In 2002 I was 36 years old, living in Brighton and commuting to London every day to work as a lawyer. I also had two teenage step-daughters and a three year old son. Both my home commitments and my work were very demanding. I had competed to a reasonable standard at rugby, athletics and rowing in my youth but had not done any sport for many years. I suppose, at the back of my mind, I missed the buzz from competition but I didn’t have a clue as to what new sport I wished to try.
Whilst watching the 2002 Commonwealth Games I was fascinated by the cycling track sprinting. The combination of tactics and power intrigued me. I decided there and then that I wanted to become a track sprinter, having no knowledge or experience of the sport whatsoever! I bought myself a road bike and started doing a little training but I didn’t have any idea as to how this was going to develop into competitive sprinting. I mentioned my desire to a friend and, by chance, he knew of a local coach who he thought might be able to help. That coach was Lee Povey and it is incredible luck that I found myself approaching exactly the right person.
Lee tells the extremely funny story of how I first approached him much better than I can ever do justice. Suffice it to say he agreed to take me on a client and he made it clear that it would involve a lot of hard work and commitment. I remember going out for the first few road rides and thought it must have been very frustrating for Lee, as my fitness levels were low and I didn’t really have any biking experience. However he was always patient and encouraging. Slowly my fitness improved and by May 2003 I was ready to have my first race at the local track, at Preston Park in Brighton. I still had much to learn, although my fitness was improving my understanding of sprint tactics was very elementary.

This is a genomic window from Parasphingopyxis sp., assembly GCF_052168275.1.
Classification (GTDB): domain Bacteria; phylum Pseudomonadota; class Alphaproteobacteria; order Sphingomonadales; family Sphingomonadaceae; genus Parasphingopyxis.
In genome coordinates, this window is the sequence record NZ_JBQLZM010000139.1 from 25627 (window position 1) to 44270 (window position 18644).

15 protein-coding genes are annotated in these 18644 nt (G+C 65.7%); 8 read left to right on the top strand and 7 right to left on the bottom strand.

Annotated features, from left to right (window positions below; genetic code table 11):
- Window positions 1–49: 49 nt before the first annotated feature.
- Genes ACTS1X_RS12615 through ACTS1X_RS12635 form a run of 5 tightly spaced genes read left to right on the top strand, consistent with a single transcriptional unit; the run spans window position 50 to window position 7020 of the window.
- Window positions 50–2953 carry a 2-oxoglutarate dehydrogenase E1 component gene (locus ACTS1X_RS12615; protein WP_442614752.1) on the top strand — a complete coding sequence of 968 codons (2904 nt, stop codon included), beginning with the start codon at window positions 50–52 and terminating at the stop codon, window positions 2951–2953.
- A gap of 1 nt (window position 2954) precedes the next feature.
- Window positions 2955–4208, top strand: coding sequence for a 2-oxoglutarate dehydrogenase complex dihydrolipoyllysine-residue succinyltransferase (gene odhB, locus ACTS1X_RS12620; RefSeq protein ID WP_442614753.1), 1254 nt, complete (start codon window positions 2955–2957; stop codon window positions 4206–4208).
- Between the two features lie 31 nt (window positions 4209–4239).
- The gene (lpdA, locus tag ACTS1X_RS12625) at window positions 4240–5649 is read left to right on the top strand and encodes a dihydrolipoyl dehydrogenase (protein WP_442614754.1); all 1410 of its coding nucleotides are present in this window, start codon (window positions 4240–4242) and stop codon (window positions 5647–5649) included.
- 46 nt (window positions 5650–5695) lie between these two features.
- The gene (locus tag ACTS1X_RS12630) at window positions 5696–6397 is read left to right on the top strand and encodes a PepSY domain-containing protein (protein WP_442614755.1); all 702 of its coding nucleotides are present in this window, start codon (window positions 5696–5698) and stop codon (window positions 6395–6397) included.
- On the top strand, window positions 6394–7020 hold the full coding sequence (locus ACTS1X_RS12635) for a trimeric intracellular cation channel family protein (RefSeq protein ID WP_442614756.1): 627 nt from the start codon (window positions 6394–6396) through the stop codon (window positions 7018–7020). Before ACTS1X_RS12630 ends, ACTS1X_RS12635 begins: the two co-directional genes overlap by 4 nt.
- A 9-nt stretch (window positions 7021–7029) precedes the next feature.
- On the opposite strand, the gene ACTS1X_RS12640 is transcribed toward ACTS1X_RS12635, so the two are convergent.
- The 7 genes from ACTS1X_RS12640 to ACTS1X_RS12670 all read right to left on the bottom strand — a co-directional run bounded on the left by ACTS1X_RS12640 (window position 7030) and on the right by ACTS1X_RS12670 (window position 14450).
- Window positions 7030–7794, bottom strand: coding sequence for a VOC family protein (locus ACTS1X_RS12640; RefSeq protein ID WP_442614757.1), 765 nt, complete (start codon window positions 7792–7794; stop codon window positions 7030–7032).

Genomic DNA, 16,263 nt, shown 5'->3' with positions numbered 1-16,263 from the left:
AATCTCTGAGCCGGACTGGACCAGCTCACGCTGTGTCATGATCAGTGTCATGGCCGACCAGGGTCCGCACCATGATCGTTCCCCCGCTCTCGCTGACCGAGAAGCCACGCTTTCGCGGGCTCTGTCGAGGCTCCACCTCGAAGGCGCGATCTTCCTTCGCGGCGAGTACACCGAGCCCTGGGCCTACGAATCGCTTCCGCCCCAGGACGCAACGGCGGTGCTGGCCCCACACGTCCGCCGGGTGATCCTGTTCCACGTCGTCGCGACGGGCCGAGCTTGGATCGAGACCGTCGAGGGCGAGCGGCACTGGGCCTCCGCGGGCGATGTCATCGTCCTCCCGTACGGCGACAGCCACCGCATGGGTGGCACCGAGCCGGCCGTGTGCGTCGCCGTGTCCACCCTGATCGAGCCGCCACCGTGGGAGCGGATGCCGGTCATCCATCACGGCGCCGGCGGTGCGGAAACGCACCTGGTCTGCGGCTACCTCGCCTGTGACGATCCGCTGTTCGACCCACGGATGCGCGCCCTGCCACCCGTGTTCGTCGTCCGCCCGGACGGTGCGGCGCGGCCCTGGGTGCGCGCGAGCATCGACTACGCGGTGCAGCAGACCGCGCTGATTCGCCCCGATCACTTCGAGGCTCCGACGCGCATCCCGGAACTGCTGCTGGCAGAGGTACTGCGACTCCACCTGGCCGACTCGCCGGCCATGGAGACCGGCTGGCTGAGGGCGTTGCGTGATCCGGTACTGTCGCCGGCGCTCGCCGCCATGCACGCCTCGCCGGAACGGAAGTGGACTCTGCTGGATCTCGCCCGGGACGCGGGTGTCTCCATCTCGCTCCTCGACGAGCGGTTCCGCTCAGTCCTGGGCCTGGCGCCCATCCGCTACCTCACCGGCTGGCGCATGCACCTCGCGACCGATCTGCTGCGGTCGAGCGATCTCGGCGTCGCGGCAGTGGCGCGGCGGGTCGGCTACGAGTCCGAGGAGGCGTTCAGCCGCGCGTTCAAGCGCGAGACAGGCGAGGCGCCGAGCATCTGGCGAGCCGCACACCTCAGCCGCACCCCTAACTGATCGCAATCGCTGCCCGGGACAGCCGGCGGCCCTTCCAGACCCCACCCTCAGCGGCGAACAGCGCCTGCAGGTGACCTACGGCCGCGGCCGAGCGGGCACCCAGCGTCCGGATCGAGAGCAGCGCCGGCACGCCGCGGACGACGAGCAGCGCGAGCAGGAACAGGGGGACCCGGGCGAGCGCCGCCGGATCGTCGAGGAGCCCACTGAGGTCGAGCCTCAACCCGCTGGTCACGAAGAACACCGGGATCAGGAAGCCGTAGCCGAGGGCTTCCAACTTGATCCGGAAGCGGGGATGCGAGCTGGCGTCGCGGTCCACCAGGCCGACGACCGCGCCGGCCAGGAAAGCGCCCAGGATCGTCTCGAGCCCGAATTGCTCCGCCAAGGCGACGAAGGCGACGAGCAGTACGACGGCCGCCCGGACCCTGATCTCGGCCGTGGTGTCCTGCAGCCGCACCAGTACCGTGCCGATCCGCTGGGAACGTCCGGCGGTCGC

My first season was a bit of a shock, in that I was so far off the pace in the endurance events, however, Lee’s coaching and conditioning work meant that I became fairly competitive in sprint races within about six weeks of the start of the season. I loved the fierce nature and also the camaraderie of the racing, Lee’s enthusiasm and knowledge meant that my progress was apparent to all the riders. By the end of the season I felt like a proper bike rider and not someone faking it!
That winter we stepped up the training considerably with both weight training and turbo sessions in my freezing cold garage. In the space of one year my body fat levels had gone from about 18% to 9% and I was now feeling that I could compete properly at my local track meetings. This proved to be the case and in both the sprint and endurance races my performances increased dramatically over my first season. Lee’s twenty odd years of race experience meant that my understanding of the sport’s tactics also improved dramatically.
Lee’s pragmatic approach (I had to train around my work and family commitments), professionalism and selfless attitude meant that for the 2005 season…when approaching my 40th birthday…I was in the best shape I had been in my life. That season I was able to win several sprint events at the local league and then go to the National Masters with a genuine hope of being competitive in the sprint event. Unfortunately, I had a fall in my second race and damaged my shoulder and couldn’t finish the meet.
Recently work commitments have prevented me from racing but the progress I made during a three year period, under Lee’s guidance, was…in hindsight…remarkable. I went from being an overweight Dad, doing a sedentary job, with no bike experience, to a competitive track sprinter. My original target had been reached and exceeded.
All of my improvement is solely attributable to Lee’s passion, dedication and knowledge. I would recommend him as a coach to anyone who wants to improve their cycling in general and (in particular to aspiring sprinters both young and old!) who want to make significant and measurable improvements in both their physical and mental approach to cycling.